The last film to play at this year’s Central Park Film Festival was, appropriately, a film set in and around New York City’s famous park. Fittingly, as well, for a film that represents a totem to white privilege (it’s telling that the only minority in the film plays a nanny), non-whites were conspicuous by their absence from this outdoor screening, except of course for the handful of bouncers corralling people into designated seating areas. Writer and Jennifer Flackett and director Mark Levin barely repackage the white-bread fantasy scenario of their Wimbledon screenplay, merely transplanting the setting to NYC and having their Hallmark-isms spill out of the mouth of babes. Somewhere in the east 70s, Gabe (Josh Hutcherson) lives with his divorcing parents Adam (Bradley Whitford) and Leslie (Cynthia Nixon), who don’t allow the poor kid to ride his trusty scooter outside a specified nine-block area near their apartment across the street from Central Park. After putting up a girls-have-cooties front, Gabe develops a crush on the slightly-older Rosemary (Charlie Ray) after she’s assigned to be his karate partner. Both take turns mustering the energy to ask the other out—Gabe gives Rosemary an in-depth tour of Central Park (save, presumably, for the Ramble) and Rosemary comes over to practice karate and later invites Gabe to see a live show with her parents—and the film encourages its audience to get the shits and giggles from watching this little man and little woman negotiate the overwhelming fear, rapture, and crushing disappointment associated with tween courtship. There isn’t a single negative thing I can say about these young performers except that their characters should, by now, have the personalities of Fabian Basabe and Courtenay Semel considering that their privilege affords them the luxury to go shopping for apartment in the Christopher Street area (the film’s idea of the ghetto) for fun. And while the story is all very minor, I imagine that socialites and their insular children will have an easier time relating to the material. Interesting that the same day Little Manhattan had its world premiere in NYC, Wigstock celebrated its 20th anniversary, against all odds, in its original East Village locale. While the downtown counter-culture was thankful just to have another Wigstock, the Bloomberg-sponsored Central Park Film Festival was busy offering rich white heteros a nostalgia kick. Don’t ever say that New York doesn’t have a little something for everyone.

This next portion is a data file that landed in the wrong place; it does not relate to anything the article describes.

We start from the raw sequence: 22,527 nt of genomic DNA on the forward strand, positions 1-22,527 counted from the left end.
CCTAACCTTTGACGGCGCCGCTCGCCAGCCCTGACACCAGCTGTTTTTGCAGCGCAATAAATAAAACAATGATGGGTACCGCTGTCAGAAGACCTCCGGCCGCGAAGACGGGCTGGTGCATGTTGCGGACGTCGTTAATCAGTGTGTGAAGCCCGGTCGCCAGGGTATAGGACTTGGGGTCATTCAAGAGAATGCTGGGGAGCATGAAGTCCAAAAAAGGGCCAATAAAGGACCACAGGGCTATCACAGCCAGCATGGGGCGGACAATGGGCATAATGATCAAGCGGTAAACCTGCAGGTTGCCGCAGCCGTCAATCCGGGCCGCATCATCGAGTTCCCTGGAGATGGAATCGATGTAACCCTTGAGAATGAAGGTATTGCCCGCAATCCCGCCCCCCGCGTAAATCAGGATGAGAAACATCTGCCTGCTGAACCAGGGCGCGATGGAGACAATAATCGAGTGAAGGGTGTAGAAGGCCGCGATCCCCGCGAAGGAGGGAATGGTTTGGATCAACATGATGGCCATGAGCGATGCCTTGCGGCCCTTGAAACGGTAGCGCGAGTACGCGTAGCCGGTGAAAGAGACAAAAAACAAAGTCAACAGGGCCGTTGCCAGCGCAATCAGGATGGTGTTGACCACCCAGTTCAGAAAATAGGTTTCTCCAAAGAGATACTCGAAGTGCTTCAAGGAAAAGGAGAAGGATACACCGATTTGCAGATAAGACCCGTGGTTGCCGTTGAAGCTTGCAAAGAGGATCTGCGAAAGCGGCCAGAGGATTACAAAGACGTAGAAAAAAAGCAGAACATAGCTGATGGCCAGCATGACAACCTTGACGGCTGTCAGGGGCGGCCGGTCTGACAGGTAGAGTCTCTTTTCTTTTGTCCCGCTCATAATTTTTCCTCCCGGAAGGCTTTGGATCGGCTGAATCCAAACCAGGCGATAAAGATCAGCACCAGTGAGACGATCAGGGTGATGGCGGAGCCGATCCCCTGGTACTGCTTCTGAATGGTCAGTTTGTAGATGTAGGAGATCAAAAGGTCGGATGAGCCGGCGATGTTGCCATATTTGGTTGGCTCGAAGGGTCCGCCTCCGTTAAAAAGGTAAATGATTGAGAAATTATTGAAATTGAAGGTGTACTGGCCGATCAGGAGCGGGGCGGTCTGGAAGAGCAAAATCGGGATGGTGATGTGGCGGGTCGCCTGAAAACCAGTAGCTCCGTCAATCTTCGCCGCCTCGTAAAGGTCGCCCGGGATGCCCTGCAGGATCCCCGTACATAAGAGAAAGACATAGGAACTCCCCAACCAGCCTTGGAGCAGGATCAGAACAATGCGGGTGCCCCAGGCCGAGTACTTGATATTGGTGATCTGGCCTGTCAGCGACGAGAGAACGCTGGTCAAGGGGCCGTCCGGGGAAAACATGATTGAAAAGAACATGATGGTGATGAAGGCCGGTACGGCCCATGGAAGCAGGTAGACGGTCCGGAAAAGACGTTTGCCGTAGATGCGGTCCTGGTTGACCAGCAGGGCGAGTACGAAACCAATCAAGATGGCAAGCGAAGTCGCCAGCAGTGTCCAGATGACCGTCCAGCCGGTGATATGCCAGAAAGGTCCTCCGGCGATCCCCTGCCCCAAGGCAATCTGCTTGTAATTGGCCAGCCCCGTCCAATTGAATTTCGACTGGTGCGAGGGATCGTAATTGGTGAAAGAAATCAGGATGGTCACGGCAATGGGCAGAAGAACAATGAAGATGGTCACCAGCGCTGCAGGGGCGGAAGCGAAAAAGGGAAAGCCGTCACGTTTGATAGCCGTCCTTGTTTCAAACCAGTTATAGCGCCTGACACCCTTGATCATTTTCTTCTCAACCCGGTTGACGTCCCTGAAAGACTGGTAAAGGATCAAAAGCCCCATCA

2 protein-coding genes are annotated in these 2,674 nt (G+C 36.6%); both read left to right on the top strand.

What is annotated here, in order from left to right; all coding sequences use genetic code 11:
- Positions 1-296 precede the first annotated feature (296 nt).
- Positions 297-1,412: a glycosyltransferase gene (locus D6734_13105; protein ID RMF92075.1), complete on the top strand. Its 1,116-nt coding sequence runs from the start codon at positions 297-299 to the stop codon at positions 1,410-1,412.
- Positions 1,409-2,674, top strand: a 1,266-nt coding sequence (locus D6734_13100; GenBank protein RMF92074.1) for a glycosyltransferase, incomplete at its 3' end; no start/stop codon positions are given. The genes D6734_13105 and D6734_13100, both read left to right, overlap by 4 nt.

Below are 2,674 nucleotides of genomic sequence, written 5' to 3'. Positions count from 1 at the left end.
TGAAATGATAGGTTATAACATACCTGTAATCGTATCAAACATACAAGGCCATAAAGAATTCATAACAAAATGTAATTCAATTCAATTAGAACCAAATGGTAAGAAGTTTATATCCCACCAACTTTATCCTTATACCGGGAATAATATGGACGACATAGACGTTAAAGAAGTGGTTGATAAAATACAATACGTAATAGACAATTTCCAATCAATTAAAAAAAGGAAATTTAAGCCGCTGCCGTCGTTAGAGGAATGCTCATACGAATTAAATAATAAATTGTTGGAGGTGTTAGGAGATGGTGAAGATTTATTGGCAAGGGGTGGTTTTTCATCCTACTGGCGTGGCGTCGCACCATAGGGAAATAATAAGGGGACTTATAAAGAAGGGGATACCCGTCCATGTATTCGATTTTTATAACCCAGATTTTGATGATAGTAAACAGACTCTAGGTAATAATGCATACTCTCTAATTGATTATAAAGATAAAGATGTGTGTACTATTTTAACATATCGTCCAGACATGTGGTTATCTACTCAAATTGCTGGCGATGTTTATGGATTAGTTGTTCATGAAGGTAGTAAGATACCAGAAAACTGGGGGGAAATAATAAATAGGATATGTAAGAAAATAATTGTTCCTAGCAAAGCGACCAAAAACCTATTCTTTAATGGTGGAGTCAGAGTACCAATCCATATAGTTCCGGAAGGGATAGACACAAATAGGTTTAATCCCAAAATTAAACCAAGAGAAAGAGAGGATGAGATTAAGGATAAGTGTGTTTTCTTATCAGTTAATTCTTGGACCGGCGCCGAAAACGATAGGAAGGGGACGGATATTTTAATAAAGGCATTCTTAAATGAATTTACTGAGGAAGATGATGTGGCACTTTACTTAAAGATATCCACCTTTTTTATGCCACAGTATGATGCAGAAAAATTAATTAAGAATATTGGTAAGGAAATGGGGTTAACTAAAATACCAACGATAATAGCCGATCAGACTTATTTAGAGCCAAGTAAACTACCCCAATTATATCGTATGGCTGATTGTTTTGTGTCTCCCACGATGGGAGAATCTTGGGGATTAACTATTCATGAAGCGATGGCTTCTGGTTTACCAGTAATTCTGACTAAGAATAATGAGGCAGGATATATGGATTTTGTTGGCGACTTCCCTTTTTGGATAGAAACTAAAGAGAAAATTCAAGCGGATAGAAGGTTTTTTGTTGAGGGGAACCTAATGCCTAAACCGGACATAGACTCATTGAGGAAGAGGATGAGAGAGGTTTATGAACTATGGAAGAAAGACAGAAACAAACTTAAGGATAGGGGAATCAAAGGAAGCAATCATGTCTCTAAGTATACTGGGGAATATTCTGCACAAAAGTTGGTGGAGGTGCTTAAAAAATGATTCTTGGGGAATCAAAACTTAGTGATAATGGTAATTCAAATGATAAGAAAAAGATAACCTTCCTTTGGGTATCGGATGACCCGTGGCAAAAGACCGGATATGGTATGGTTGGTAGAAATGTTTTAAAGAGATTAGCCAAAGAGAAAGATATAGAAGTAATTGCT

- 20th Century Fox
- 90 min
- Mark Levin
- Jennifer Flackett
- Josh Hutcherson, Charlie Ray, Bradley Whitford, Cynthia Nixon
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